Bryant Football’s New Head Coach: Buck James

Bryant Hornet Head Coach Buck James

“Jerry ‘Buck’ James is a visionary with a heart for kids. His presence will enable our football program to transcend as a whole.”

– Mike Lee,
Bryant Athletic Director

The Bryant Hornets haven’t had a new head football coach in 13 years. James succeeds Paul Calley, who is now the head coach at Benton Harmony Grove. “Coach James and I have known each other for 25 years, and I feel he will be good for the team for a variety of reasons,” Lee said. “He has a heart for kids and he has assembled what I think is a good coaching staff. They will take on his personality, so in essence we will have all of our football leaders pulling the same rope in the same direction.”

Originally from Pine Bluff where he played various sports growing up–including football of course–James comes to Bryant from Little Rock Christian Academy. He had retired from Camden Fairview before taking on the LRCA offensive line coach and athletic director positions for two years.

During his nine-year tenure at Camden, he took the Cardinals to three state championship games. He was inducted into the Sports Hall of Fame at University of Monticello, named the 2010 Arkansas Coach of the Year by the Little Rock Touchdown Club and named Hooten’s Coach of the Year in 2012.

Coaching is James’s way to give back, he said. Growing up in a single-parent home, James found comfort in his coaches. He considers them his male role models. “They took time to build relationships with me and taught me the right way to live life and how to nurture and develop young men,” he said. “I knew in the eighth grade that I wanted to be a coach. I’ve been involved in athletics all my life. I don’t know anything else.”

His goal has always been to make a difference in young men’s lives. “I strive to be a source of their development, on and off the field,” James said. “Sports is a great tool to teach kids to rise above difficulties in life and help them down the road. It teaches them work ethic and values. It’s more than just a game.”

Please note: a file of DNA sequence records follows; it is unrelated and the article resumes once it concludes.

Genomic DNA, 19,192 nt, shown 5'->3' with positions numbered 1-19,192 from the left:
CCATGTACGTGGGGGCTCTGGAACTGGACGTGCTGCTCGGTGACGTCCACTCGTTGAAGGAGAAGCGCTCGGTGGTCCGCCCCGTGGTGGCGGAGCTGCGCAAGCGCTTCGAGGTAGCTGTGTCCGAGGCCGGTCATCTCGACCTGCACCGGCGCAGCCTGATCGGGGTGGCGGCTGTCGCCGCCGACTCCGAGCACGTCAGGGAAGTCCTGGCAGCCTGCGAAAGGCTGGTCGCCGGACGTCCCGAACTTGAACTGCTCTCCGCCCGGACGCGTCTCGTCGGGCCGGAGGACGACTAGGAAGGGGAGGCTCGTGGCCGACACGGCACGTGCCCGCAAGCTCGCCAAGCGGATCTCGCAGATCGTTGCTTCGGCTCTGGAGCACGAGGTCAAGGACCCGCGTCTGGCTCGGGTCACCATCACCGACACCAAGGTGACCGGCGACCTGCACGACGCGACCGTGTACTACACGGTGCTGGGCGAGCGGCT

Winning is also a goal, and James plans to, starting with the notorious Salt Bowl game. A big goal is to win a state championship. “You always want to do that as a coach,” he said. Above all, he noted, “I want every kid to have a good experience and something that stands out when they look back 10 to 15 years from now. My goal is for our kids to get the basics, be guided to the best of their abilities and have fun together.”

James and his family left Camden for his sixth-grade daughter’s academic needs. LRCA helped reset her scholastic success. When she started at Bryant after the winter break, “she took to Bryant like a fish to water,” he said. “It’s a great school that has everything you need and all the resources, whether it’s arts or athletics. Life is about meeting diversity and meeting different needs of different people, and Bryant excels at that.”

He continued, “We put faith in the Lord when we walked away from Camden. Not many people would walk away from what I did – we won more games in the last nine years than everybody in the state except for three other schools. It was blind faith, but when you trust in faith, good things happen.”

He and his wife, Jennifer, a biology teacher, also have a second-grader and ninth-grader at Bryant schools, and the oldest, who was on one of James’s state championship teams, plays football at Missouri State University.

James said he is impressed with how well the Bryant players have handled the transition. “I have been surprised and amazed at the attitude of the kids. They are respectful, work hard and do what we ask of them, which says a lot about Coach Calley.”

The Salt Bowl is the first game of the season and James simply wants his players to look like they’ve been coached well, to play hard and play with a lot of heart. “There aren’t many chances for high school kids to play in front of more than 30,000 people. That has to be lots of fun,” he said. “Hats off to everyone who supports and attends the game. Nothing but great things comes from it – it builds community, football programs and brings a lot to light. It’s a win-win for a student-athlete.”